National Park ServiceU.S. Department of the Interior
Partnership header Making music at the Ashville festival, Blue Ridge Parkway
Voluntary Nutrient Reduction Program

Description: In February 1994, a Nutrient Target Subcommittee was established by the Tri-State Water Council to: 1) achieve consensus on in-stream nutrient targets for the Clark Fork River, and 2) develop a basin wide nutrient source reduction program to meet those targets.

From the standpoint of nutrient concentrations and their potential to grow algae, the upper and middle reaches of the Clark Fork River are some of the most productive stream waters in Montana west of the Continental Divide. Concentrations of nitrogen and phosphorus in the Clark Fork have resulted in dense mats of filamentous algae in the river above Missoula and heavy growths of diatom algae below Missoula.

Guided by the Council's April 1995 decision to take a voluntary rather than mandatory approach to the reduction strategy, the subcommittee completed its task of developing a specific plan of action, the Clark Fork River Voluntary Nutrient Reduction Program (VNRP.) The goal of the VNRP is to restore beneficial uses and eliminate nuisance algae growth in the Clark Fork River from Warm Springs Creek to the Flathead River confluence.

Geographic area covered: The Clark Fork River of the Columbia Basin in three states including Montana, Idaho, and Washington. The Deer Lodge VNRP contribution is directly towards the Upper Clark Fork River basin.

List of partners and relationships: The primary park partner is the City of Deer Lodge. Secondary partners of the VNRP include, but are not limited to: the cities of Butte, Deer Lodge and Missoula; Stone Container Corporation; the University of Montana; the Clark Fork-Pend Oreille Coalition; the Missoula City-County Health Department; and the Montana Department of Environmental Quality.

Accomplishments to date: Infrastructure was established. Three seasons of nutrient reduction and monitoring.

Key success factors:

  1. Motivation of the partners to self-manage rather than be regulated.
  2. Proximity of physical resources (e.g., land next to effluent).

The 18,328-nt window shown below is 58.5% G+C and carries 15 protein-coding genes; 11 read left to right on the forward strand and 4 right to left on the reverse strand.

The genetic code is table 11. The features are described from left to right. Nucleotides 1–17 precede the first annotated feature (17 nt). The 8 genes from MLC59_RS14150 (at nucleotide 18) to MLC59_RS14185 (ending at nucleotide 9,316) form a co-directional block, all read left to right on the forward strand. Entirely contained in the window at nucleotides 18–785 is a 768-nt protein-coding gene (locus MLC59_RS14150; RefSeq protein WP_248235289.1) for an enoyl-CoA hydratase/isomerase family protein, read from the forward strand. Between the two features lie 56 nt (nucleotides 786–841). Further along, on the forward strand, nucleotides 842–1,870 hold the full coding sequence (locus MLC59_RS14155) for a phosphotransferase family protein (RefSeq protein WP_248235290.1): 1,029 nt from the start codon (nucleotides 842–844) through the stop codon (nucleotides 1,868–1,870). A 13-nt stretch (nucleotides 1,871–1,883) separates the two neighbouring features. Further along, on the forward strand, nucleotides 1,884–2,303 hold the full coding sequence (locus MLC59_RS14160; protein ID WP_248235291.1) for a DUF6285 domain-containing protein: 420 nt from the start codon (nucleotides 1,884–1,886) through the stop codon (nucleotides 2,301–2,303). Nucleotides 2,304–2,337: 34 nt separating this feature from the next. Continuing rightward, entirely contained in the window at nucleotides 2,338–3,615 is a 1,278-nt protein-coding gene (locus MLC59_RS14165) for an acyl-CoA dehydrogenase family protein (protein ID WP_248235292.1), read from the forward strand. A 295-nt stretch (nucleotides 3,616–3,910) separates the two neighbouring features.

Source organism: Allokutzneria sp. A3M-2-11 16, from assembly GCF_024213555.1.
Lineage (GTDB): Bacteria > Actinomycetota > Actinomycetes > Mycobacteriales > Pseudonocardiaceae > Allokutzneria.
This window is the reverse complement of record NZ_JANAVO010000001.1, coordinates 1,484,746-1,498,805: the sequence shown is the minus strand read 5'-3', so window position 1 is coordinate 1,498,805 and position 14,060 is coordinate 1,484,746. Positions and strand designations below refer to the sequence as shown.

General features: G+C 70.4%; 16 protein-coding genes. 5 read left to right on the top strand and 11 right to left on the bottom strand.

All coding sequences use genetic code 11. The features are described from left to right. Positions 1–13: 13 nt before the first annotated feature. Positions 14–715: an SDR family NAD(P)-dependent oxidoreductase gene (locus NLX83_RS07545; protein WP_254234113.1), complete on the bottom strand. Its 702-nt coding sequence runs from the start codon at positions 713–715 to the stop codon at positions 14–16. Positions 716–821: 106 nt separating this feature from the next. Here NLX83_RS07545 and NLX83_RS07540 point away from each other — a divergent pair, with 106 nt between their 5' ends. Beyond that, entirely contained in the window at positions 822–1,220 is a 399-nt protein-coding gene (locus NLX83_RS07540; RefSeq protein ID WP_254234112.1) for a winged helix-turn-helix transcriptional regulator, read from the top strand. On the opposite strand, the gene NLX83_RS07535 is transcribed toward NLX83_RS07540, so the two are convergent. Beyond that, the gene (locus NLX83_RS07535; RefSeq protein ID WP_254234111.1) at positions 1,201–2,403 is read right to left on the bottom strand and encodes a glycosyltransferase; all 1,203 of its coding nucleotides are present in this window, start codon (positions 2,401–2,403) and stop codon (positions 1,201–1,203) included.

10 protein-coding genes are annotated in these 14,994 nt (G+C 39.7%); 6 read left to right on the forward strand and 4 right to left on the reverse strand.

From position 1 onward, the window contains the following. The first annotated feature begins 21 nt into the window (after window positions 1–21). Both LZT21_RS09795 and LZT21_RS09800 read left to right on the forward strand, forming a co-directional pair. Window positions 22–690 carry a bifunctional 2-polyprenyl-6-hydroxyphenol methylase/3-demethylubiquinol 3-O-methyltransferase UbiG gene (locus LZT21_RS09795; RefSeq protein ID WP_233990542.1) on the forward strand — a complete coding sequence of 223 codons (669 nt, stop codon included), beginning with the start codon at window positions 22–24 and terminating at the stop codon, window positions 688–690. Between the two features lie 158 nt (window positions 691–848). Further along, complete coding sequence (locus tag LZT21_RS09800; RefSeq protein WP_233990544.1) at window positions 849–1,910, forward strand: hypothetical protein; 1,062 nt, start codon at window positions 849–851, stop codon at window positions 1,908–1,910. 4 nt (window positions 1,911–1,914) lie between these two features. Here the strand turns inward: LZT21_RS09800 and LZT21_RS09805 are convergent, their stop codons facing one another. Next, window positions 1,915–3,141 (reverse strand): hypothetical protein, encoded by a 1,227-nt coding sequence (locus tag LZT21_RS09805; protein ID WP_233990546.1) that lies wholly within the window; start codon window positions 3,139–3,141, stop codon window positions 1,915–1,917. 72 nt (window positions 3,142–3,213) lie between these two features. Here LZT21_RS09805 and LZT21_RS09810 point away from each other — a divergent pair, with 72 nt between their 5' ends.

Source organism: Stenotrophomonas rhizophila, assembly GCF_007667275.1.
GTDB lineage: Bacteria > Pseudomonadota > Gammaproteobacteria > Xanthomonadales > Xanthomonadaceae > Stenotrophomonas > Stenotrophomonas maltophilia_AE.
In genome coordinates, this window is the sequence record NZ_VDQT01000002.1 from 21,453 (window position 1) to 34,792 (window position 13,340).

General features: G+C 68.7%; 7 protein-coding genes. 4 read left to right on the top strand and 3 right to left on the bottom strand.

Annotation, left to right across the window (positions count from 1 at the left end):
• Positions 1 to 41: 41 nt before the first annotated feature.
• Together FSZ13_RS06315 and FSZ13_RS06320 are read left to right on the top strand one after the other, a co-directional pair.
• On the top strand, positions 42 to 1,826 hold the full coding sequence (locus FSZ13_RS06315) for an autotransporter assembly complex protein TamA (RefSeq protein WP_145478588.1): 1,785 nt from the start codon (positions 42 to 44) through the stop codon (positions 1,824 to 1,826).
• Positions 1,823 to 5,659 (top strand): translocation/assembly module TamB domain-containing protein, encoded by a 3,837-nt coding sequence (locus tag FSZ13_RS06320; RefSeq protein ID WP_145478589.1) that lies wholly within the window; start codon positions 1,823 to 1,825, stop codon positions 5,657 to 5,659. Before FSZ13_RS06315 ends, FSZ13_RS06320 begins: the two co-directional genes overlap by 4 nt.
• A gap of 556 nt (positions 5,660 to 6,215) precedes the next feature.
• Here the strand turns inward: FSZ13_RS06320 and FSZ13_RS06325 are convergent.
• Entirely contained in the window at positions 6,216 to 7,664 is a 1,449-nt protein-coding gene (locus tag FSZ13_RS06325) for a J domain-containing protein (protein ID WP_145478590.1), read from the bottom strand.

3. Commitment to conservation.
  4. Creative financing.

Frustrations: Sharing of the burden of responsibility and operations. Lack of a long term plan. Annual renewal of financial commitments. Lack of foresight into operational expenses. The park's perception that the city/community has lost sight of the value of the program.

Most important lessons learned to date:

  1. The partnership can work.
  2. Nutrient loading can be reduced.
  3. Education/awareness within a community can fade through time.
  4. Partnerships need to have clearly defined roles and responsibilities.
  5. Reasons for the initial and continued commitment should be clearly articulated.
  6. Agreements must be adaptable for changing conditions.

What would you do differently next time: A long term plan should be established at the beginning or shortly after the startup of the pilot partnership. The operational portion (e.g., finances, roles and responsibilities) of any partnership should be well thought out in advance. Outreach should be continued throughout the life of a partnership to nurture support.

Suggested resource materials:

For more information:

Name: Ben Bobowski
Affiliation: Chief of Natural Resources for Grant-Kohrs Ranch NHS
Phone/Fax: 406-846-2070 ext 240

Partnership category(ies) (check all that apply)

Fundraising __; Capital Improvements __; Facility Management __; Trails __; Design __; Program Delivery __; Visitor Services __; Tenant Organizations __; Concessioners __; Natural Resources Management/Restoration _X_; Cultural Resources __; Education/Interpretation __; Arts __; Information Services __; Transportation __; Mutual Aid __; Fire Management __; Planning _X_; Tourism __; Community Relations __;

Other ____________________________

Prepared by: Ben Bobowski Date posted: 8/1/03
Phone: 406-846-2070 ext. 240

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